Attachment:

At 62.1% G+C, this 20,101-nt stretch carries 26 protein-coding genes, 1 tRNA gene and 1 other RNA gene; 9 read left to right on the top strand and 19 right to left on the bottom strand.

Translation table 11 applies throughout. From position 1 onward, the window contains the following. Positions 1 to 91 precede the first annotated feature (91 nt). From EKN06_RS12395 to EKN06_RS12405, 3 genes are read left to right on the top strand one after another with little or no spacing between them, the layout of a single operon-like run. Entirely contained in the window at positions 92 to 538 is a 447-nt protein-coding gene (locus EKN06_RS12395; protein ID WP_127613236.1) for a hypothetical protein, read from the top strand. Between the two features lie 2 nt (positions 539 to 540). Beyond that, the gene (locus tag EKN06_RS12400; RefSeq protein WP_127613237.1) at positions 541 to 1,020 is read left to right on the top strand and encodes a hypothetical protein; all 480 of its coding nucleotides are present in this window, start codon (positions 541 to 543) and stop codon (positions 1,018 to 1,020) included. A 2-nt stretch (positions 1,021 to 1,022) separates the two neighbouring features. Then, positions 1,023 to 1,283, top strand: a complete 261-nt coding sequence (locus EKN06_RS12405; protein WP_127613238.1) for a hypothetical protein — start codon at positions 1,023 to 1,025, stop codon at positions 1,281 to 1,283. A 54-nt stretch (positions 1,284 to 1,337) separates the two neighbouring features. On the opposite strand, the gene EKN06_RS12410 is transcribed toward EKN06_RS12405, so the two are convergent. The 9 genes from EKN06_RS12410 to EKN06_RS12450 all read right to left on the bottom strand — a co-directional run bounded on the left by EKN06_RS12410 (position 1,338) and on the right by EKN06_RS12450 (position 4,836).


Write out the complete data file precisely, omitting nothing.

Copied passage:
At 62.1% G+C, this 20,101-nt stretch carries 26 protein-coding genes, 1 tRNA gene and 1 other RNA gene; 9 read left to right on the top strand and 19 right to left on the bottom strand.

Translation table 11 applies throughout. From position 1 onward, the window contains the following. Positions 1 to 91 precede the first annotated feature (91 nt). From EKN06_RS12395 to EKN06_RS12405, 3 genes are read left to right on the top strand one after another with little or no spacing between them, the layout of a single operon-like run. Entirely contained in the window at positions 92 to 538 is a 447-nt protein-coding gene (locus EKN06_RS12395; protein ID WP_127613236.1) for a hypothetical protein, read from the top strand. Between the two features lie 2 nt (positions 539 to 540). Beyond that, the gene (locus tag EKN06_RS12400; RefSeq protein WP_127613237.1) at positions 541 to 1,020 is read left to right on the top strand and encodes a hypothetical protein; all 480 of its coding nucleotides are present in this window, start codon (positions 541 to 543) and stop codon (positions 1,018 to 1,020) included. A 2-nt stretch (positions 1,021 to 1,022) separates the two neighbouring features. Then, positions 1,023 to 1,283, top strand: a complete 261-nt coding sequence (locus EKN06_RS12405; protein WP_127613238.1) for a hypothetical protein — start codon at positions 1,023 to 1,025, stop codon at positions 1,281 to 1,283. A 54-nt stretch (positions 1,284 to 1,337) separates the two neighbouring features. On the opposite strand, the gene EKN06_RS12410 is transcribed toward EKN06_RS12405, so the two are convergent. The 9 genes from EKN06_RS12410 to EKN06_RS12450 all read right to left on the bottom strand — a co-directional run bounded on the left by EKN06_RS12410 (position 1,338) and on the right by EKN06_RS12450 (position 4,836).